Keywords:fracturing phenomena, earthquake generation, demonstration experiment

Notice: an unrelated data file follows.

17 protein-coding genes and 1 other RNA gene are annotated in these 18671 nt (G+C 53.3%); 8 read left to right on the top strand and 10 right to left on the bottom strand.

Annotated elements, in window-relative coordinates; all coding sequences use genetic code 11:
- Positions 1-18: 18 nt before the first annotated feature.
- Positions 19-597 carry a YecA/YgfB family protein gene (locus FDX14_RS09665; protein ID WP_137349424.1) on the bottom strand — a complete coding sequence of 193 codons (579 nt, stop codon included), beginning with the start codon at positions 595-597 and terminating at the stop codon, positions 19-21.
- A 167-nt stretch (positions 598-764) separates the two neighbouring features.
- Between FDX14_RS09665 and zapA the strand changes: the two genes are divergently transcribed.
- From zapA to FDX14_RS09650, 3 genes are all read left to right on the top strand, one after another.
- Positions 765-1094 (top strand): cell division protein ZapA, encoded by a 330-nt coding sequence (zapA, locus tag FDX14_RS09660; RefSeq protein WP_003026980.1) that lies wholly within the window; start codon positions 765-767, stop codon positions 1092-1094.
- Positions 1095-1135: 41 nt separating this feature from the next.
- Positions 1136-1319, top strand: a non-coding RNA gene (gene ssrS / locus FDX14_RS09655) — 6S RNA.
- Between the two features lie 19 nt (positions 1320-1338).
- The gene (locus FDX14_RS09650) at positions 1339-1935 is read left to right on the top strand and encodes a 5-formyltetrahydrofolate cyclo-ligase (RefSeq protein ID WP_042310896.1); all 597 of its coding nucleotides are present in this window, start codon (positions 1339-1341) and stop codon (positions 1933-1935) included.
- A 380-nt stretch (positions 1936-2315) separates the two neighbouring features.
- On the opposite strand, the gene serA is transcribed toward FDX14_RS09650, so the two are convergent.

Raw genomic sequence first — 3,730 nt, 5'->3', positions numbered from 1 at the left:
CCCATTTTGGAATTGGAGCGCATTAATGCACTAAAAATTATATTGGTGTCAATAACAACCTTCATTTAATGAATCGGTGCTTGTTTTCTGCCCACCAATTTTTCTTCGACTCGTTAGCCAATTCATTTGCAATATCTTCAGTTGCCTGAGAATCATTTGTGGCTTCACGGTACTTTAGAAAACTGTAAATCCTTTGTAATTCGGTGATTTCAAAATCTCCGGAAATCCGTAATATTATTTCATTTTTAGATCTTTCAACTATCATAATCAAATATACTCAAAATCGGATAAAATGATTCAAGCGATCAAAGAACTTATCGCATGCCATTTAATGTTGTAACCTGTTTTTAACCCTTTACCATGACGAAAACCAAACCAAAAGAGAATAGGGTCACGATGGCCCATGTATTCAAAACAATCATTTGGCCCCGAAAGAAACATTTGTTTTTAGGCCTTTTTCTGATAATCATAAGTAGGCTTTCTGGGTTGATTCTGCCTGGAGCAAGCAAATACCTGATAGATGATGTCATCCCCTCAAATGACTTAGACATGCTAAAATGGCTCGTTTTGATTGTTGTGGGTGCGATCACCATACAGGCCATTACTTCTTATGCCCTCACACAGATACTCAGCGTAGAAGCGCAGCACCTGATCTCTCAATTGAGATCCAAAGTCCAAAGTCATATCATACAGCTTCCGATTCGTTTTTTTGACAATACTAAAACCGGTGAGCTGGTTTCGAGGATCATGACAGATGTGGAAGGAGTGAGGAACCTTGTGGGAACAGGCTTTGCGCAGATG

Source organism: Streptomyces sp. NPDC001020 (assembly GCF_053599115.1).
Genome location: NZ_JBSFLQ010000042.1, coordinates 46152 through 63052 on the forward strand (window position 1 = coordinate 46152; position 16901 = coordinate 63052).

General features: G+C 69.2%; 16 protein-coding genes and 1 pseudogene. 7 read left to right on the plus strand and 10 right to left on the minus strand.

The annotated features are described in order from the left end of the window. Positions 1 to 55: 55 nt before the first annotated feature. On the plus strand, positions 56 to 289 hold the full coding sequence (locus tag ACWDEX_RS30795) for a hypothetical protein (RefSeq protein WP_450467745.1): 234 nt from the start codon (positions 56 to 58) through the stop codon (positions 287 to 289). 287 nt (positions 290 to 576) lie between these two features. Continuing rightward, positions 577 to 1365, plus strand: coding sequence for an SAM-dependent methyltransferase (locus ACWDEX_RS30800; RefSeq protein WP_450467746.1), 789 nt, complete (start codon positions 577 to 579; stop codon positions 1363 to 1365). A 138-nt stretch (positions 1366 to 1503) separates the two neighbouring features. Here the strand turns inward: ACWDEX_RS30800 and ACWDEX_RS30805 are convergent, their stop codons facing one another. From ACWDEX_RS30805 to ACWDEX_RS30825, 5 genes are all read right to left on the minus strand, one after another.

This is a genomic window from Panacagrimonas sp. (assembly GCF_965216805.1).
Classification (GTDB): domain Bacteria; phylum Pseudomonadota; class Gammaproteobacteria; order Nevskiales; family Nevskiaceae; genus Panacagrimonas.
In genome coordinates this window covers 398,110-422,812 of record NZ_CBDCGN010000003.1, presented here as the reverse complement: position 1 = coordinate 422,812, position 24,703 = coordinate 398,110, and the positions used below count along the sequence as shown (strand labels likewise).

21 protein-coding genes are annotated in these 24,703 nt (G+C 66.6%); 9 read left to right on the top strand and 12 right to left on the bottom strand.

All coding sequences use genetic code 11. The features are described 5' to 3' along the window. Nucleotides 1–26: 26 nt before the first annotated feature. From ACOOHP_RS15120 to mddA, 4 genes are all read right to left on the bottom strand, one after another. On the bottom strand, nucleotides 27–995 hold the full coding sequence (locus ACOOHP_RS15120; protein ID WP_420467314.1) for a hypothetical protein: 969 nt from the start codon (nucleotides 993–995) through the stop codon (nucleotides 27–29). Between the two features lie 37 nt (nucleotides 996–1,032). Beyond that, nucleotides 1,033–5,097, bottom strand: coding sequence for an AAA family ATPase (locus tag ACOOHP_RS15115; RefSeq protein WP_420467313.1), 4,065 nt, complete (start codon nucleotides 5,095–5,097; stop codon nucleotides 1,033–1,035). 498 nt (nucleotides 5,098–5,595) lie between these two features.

Fracturing is essentially a transient phenomenon and also characterized by more or less probabilistic nature. In demonstrations of fracturing phenomena in class rooms and public outreach activities these are difficult constraints and simple and easy-to-use materials are still necessary. This could be a good challenge in “Kitchen Earth Science”. In this presentation we show an example of Bekko-ame thermal cracking as a class-room subject in understanding the nature of fracturing phenomena. This subject has been used in the university lectures for high school/junior high school students over 5 years. The essential advantages of this material is,1) easy to prepare as a kitchen matter, 2) timing of fracturing is predictable, which can be used in a lecture without a fear of failure, 3) total time scale is up to 10 min., which can be easily implemented in the lecture, and 4) easy observability of the phenomenon by using daily-life instruments.Staffs to prepare and necessary equipments:sugar syrup, vinegar, a cooling pan, a thick-walled container such as Sukiyaki nabe, a thin-walled container,the container size should be around 10-15 cm in diameter. IH heater as a heating device, ice, optional equipments:IR thermometer, sound recorder, digital camera or smart phoneExperimental procedure:1) heating sugar syrup to boiling by IH heater to reduce the water content. A tea-spoon vinegar is added at highest temperature. The amount of syrup is prepared so as to be the final thickness of Bekko-ame in the container of about several mm(2- 6 mm). 2) cool down slowly to about 60C. Make sure to confirm the surface completely solidified. Tapping the surface to check elastic sounds.3) put the container in a cooling pan of ice-water.4) watch carefully by eyes and ears. Just concentration under silence.A sudden cooling induces thermal crackings efficiently. The crack morphology is interestingly dependent on type of the container. In the case of thick-walled container shell-like small circular cracks are formed. The average size depends on the thickness of Bekko-ame. Progressive development of circular cracks is observed with light sounds. In the case of thin-walled container, on the other hand linear vertical large cracks are formed with fairly big fracture sounds. The occurrence is controlled by the thickenss, a longer time delay is necessary for a thicker sample.In both cases origin of stress to induce cracking is a subject to consider. The concept of thermal cracking and stress heterogeneity should be consider to modify the crack morphology. In the thick-walled system space-filling process can be explained in relation to site selection rule of the “next” cracking. The sequential photographs by a digital camera/smart phone can help to grasp the development. In the thin-walled system if crack sounds can be recorded by a sound recorder/smart phone wave form give further interesting information such as an interaction to seismology. Comparing a large event and a small event in the amplitude,duration time and even the spectrum could be further interesting. In the presentation we explain the formation process of cracking based on the variation of temperature fields.We recommend this Bekko-ame cracking as a simple experimental subject not only for outreach demonstrations but also the materials in the introductory experimental class at university because there are plenty of rooms of extensions if students get interested.